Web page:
Wednesday, 10 November 2010

Alzheimer's: NOT a Reason to Become Bilingual

Any news about Alzheimer's attracts my attention these days since it will become the major health issue for Canada as the population age profile gets older and it will have many financial consequences for retired people.

It is thus that a press release from the Baycrest health institute affiliated with the University of Toronto announcing with breathless seriousness that "A Canadian science team has found more dramatic evidence that speaking two languages can help delay the onset of Alzheimer's symptoms by as much as five years." Wow! Here comes the government with programs for teaching French, English or other second languages (any two will do, apparently). As a bilingual person I would love to believe the conclusion but skeptical me wonders if these professionals have made a very fundamental mistake in confusing association or correlation with causation.

Do a Google search with the words spurious correlation and causation and read the dangers of confusing the two ideas. One of my favorites is the video Everything is Dangerous: A Controversy from the American Scientist in which many spurious claims in medical research are dissected by Stanley Young Director of Bioinformatics at the US National Institute of Statistical Sciences for their faulty science and application of statistics. The most basic smell test - does this sound too incredible to be true? - when as they say themselves "There are currently no drug treatments that show comparable effects for delaying Alzheimer's symptoms", should make everyone highly suspicious. The lack of any reference to a physical causal (chemical, biological etc) process to link language-speaking with slowing down the brain gunk (to use a term that shows the depth of my medical knowledge on the subject) present in Alzheimer's undermines my confidence in the announced results even more.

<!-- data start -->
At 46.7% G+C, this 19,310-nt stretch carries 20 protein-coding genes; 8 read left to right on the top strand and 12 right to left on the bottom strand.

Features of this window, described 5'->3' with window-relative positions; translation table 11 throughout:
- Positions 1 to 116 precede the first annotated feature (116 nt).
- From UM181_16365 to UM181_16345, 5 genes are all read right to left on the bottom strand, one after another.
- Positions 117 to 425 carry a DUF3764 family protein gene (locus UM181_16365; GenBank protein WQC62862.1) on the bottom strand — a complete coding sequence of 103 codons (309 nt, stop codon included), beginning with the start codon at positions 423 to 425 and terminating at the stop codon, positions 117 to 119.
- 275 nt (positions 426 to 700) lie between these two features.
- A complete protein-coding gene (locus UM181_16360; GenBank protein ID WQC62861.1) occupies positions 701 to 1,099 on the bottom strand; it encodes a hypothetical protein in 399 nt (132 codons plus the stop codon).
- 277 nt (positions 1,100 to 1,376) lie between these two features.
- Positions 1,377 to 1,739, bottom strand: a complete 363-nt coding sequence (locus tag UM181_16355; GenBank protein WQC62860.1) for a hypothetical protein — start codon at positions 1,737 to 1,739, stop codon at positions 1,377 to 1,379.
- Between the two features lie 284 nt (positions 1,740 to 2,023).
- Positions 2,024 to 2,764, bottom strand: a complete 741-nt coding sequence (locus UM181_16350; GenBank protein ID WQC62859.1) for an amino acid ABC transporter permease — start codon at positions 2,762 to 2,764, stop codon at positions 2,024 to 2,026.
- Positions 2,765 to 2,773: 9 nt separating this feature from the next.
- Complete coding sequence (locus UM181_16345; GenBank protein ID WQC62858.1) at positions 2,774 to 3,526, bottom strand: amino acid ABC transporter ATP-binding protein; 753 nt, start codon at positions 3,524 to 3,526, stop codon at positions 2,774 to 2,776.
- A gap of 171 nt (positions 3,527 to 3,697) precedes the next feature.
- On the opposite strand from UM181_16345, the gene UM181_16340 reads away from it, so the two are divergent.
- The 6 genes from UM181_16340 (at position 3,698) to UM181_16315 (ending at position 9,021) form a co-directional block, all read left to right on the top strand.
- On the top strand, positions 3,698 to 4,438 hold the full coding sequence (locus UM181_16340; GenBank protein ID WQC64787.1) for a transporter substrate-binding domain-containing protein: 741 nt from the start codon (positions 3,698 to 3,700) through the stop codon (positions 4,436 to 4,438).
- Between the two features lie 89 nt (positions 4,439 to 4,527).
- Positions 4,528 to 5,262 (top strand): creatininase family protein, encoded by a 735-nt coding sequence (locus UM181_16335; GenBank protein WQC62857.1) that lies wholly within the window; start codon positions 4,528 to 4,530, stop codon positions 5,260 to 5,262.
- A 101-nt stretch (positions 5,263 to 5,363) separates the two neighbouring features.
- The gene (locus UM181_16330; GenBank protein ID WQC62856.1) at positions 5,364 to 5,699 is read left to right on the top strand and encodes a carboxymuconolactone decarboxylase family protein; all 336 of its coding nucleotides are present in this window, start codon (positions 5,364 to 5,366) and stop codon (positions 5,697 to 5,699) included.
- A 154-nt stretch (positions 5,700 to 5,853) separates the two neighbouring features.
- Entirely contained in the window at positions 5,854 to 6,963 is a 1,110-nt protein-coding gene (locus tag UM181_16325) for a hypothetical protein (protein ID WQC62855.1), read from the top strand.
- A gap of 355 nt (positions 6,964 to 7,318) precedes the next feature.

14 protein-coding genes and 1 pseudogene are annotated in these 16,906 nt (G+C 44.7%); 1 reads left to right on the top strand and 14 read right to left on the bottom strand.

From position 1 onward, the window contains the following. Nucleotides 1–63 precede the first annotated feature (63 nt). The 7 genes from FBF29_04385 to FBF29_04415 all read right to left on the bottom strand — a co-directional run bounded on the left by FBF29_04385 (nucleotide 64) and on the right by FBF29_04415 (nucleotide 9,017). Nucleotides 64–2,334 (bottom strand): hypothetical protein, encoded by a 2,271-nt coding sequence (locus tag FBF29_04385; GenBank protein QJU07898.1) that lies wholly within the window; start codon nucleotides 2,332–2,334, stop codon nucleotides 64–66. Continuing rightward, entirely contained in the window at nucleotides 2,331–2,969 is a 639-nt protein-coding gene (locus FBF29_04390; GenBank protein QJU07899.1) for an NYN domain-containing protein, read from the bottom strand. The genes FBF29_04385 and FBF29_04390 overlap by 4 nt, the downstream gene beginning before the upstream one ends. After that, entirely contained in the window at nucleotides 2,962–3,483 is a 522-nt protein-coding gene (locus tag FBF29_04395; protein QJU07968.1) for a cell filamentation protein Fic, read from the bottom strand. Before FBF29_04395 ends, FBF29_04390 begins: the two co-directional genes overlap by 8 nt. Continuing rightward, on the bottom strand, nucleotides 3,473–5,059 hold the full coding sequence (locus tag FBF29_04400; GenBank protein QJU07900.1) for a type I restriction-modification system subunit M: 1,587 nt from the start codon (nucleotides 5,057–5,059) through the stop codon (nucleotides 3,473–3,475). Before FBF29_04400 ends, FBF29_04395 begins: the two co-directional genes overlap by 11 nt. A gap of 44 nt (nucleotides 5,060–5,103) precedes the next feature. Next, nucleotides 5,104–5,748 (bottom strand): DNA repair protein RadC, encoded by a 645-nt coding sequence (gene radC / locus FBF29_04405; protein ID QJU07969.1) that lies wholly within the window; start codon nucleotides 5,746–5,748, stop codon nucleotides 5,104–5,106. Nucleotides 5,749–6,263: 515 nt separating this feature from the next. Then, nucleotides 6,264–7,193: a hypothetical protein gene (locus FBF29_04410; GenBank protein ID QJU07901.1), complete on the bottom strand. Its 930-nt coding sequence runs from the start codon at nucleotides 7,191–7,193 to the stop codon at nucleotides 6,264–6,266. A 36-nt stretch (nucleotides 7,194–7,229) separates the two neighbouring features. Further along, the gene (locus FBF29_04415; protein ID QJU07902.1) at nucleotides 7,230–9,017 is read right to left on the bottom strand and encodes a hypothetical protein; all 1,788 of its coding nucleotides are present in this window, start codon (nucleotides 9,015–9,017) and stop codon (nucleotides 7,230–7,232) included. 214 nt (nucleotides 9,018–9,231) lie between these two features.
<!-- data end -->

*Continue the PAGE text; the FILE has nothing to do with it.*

The researchers say they are "dazzled by the results" in the original 2007 study announcement from Baycrest. Too ironically true.


Anonymous said...

They state it is a correlation, except they use the word "associated".

Confusing causation with correlation is bad. However, that doesn't mean all correlative studies are automatically bad.

If their study is well constructed, and they controlled for all variables other than bilingualism, then their statement is probably correct: Being a lifelong bilingual delays the onset of Alzheimer's symptoms.

And they do propose a mechanism: Cognitive Reserve.

There is a widely published joke about how nobody knows if parachutes work, because all we have is correlative information due to a lack of randomized trials necessary for causative proof.

Potato said...

Well, it makes sense: lots of studies show that people who use their brains more delay the onset of Alzheimer's, MCI, and other forms of dementia. Whether they're suduko players, bilingual, or just avid readers.

What's interesting though is that some of these same studies have found that while the onset can be delayed, once it does start the impairment proceeds more rapidly than in the controls, so that by a few years in there's no difference.

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